Hester Peirce. Source: a video screenshot, Youtube, Blockland Solutions
An audacious proposal from the American Securities and Exchanges Commission (SEC)’s so-called “crypto mom” Hester Peirce to end the nation’s initial coin offering (ICO) impasse could come to naught, warns a crypto lawyer.
Peirce reportedly told attendees at a blockchain event earlier this week about plans to set up a “safe harbor” for token issuers – a three-year grace period in which ICO operators could prove to the commission that their tokens do not classify as securities.
All securities in the USA are subject to regulation under much-maligned legislation that dates back to the early 1930s.
But Fortune quotes Valerie Dayiha, a lawyer at Perkins Coie, as stating that all four of Piece’s fellow commissioners are unlikely to back the new proposal.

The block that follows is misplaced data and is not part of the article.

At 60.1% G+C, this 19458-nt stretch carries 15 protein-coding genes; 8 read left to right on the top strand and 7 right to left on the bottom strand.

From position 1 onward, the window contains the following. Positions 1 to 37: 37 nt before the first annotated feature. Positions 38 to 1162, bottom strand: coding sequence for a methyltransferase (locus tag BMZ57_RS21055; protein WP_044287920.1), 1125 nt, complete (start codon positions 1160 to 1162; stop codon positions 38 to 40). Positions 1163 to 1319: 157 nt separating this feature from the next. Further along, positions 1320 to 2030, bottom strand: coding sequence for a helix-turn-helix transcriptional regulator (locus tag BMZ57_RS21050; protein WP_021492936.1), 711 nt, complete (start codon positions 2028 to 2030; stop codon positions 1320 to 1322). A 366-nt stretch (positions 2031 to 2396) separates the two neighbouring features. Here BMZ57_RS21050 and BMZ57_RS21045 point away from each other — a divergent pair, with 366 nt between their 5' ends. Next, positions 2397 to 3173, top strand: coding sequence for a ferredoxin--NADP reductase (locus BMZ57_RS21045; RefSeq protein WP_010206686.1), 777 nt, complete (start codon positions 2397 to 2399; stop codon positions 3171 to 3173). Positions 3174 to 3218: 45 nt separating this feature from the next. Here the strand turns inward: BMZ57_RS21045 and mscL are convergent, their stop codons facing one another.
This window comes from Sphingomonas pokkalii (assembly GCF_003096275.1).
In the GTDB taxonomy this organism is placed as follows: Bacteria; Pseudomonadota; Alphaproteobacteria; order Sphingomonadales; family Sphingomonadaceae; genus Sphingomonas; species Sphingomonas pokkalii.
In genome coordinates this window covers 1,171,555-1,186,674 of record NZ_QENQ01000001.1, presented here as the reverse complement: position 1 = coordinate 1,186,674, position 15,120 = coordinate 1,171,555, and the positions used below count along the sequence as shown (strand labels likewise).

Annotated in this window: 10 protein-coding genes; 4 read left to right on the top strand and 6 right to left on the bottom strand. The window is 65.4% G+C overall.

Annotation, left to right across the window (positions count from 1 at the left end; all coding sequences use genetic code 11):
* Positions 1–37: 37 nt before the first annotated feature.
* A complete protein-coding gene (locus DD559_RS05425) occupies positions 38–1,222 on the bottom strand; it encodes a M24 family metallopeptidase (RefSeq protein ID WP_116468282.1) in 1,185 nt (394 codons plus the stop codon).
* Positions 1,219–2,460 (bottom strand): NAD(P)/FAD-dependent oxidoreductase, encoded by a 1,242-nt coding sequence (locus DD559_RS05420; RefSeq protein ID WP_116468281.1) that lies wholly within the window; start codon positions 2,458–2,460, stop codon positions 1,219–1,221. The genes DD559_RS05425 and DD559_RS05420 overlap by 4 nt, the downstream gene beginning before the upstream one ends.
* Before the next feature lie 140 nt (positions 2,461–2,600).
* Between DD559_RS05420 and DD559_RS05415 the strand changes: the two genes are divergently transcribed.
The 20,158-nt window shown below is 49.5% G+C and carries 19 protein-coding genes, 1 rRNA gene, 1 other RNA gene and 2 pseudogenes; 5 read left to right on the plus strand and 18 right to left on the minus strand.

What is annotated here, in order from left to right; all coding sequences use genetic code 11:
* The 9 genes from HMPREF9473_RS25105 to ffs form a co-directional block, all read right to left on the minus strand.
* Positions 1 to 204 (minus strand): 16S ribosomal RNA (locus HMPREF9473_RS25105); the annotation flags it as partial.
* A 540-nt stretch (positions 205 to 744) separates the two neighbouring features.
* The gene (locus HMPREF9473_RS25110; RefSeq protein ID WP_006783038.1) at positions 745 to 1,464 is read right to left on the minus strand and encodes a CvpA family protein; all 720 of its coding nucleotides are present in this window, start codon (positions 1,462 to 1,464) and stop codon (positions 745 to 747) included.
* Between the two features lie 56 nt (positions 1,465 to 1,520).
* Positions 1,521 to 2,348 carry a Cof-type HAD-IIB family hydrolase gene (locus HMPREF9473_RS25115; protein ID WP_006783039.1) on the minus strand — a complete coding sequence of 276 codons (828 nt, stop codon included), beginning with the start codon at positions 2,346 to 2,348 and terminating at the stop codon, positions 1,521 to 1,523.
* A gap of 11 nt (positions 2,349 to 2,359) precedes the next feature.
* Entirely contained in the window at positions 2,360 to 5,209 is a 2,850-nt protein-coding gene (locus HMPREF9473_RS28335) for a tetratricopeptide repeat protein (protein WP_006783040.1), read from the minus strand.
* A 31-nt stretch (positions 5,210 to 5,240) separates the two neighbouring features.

The lawyer stated that the SEC “has no formal process underway to revise its regulations,” and noted,
“This is really one commissioner giving her personal thoughts in a speech.”
Many in the crypto industry met Pierce’s comments with enthusiasm, including the American Blockchain Association, who wrote,
“Commissioner Peirce’s proposal is a promising first step […] and the Blockchain Association thanks her for her efforts to address this issue.”
The uninformed securities law hot take of the day is that a “safe harbor” exemption is equivalent to “no rules for… https://t.co/PL2IBkVzgm
— Jake Chervinsky (@jchervinsky)
But Dayiha hinted that rather than focusing on the recent comments made by Pierce, who is due to step down from her current SEC post in June this year, analysts would do better to look at the way the regulator is dealing with Telegram. The chat app operator’s own ICO appears to have been all but derailed by regulatory intervention.
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“A lot is riding on the Telegram enforcement action. The fact [that] they’re going forward with this litigation speaks clearly to the position of the Commission.”
However, the lawyer added that judicial decisions were likely to have more impact on the industry than the SEC’s stance – adding that observers would do well to focus “on the courts.”